Deconstructing Immigration

Slowing Legal Immigrations Exacerbates Worker Shortage

According to the American Community Survey (ACS), in 2019, just before a global pandemic rippled through the U.S. economy, the number of immigrant workers in construction approached 2.8 million, the highest number on record. As was the case in 2016, the data indicated that immigrant workers accounted for approximately 24% of construction workers that year.

But that headline statistic is arguably misleading, since the overall construction industry includes many who deliver no construction services, including bookkeepers and estimators. If one relegates one's inquiry to the construction trades, the immigrant share rises to 30%. While Texas and California differ in multiple ways, there is at least one thing they have in common — immigrants represent nearly 40% of their respective construction workforces. In New Jersey, the corresponding proportion is 37%. In Nevada, New York, and Florida, one out of three construction workers arrived from abroad. Foreign-born workers in construction are also of disproportionate import in Maryland and Connecticut.

Once again, broadly defined statistics can be misleading. Many immigrants live in urban areas, and therefore their impact on construction activity is even greater there. For instance, a recent report from the Center of Migration Studies indicates that although immigrants comprised 37% of New York City’s total population between 2015 and 2019, they made up nearly two-thirds (63%) of the city’s construction workers.

In certain occupational categories, immigrants represent a much higher share than that. According to 2019 ACS figures, the immigrant share of drywall installers was 53%, among painters, 46%, and among roofers, 44%. Immigrants are also highly represented in the categories of cement masons (39%) and construction laborers (38%).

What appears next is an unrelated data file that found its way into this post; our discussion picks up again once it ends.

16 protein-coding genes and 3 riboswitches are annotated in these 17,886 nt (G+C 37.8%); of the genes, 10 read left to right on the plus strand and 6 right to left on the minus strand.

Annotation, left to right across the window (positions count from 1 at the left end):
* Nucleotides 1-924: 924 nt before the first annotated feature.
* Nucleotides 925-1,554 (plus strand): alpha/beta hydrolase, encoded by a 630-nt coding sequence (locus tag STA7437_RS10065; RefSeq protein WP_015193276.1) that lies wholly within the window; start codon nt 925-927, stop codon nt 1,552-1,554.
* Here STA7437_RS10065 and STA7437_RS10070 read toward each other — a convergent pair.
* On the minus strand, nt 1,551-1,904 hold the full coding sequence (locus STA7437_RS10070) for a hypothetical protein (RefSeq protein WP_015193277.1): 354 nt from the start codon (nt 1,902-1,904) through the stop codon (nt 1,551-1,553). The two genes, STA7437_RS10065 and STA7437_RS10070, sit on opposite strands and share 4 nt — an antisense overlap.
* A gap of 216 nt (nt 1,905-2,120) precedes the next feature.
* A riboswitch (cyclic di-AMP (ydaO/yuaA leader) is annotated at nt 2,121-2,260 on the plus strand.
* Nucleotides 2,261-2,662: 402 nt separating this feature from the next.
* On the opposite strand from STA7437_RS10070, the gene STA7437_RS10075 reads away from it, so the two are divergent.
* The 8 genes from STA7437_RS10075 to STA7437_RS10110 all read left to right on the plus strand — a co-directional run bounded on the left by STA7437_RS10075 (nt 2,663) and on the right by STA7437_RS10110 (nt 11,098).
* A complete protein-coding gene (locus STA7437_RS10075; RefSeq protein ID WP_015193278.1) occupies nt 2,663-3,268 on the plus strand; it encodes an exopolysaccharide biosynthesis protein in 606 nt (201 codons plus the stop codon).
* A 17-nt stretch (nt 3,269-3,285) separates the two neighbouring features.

Data suggest that there are plenty of children of immigrants who have entered the construction trades over the course of decades. With respect to the overall construction industry, 32.6% of workers were characterized as Hispanic or Latino according to data supplied by the U.S. Bureau of Labor Statistics. In other words, immigration today can translate into more construction workers now and into the future.

But that also means that when immigration slows, it can impact worker availability over the course of generations.  Data from the Census Bureau indicate that in 2021, the U.S. registered a net gain of 244,000 new residents from immigration. As indicated by The New York Times, that's a far cry from the middle of the previous decade when the bureau routinely attributed annual gains or more to immigration.

There's more. The immigrant population is aging. About 1 in 5 Americans between the ages of 40 and 64 was born overseas. About two-thirds of foreign-born residents have been in the nation for more than a decade according to census data. As pointed out by Times writers Miriam Jordan and Robert Gebeloff, that's a reflection of the enormous levels of immigration that characterized the 1970s and 1980s.

While it can be said that immigrants have been enormously important to U.S. construction, it can as easily be contended that construction has been of great import to immigrants. According to data compiled by the Migration Policy Institute, of the 27.5 million employed foreign-born workers in 2019, nearly 10% (2.7 million) were employed in construction. Among those born in America, the corresponding proportion is in the range of 6.3%.

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About the Author

Anirban Basu

Anirban Basu is Chairman & CEO of Sage Policy Group, Inc., an economic and policy consulting firm in Baltimore, MD. He is one of the Mid-Atlantic region’s most recognizable economists in part because of his consulting work on behalf of such clients as prominent developers, bankers, brokerage houses, energy suppliers, and law firms.

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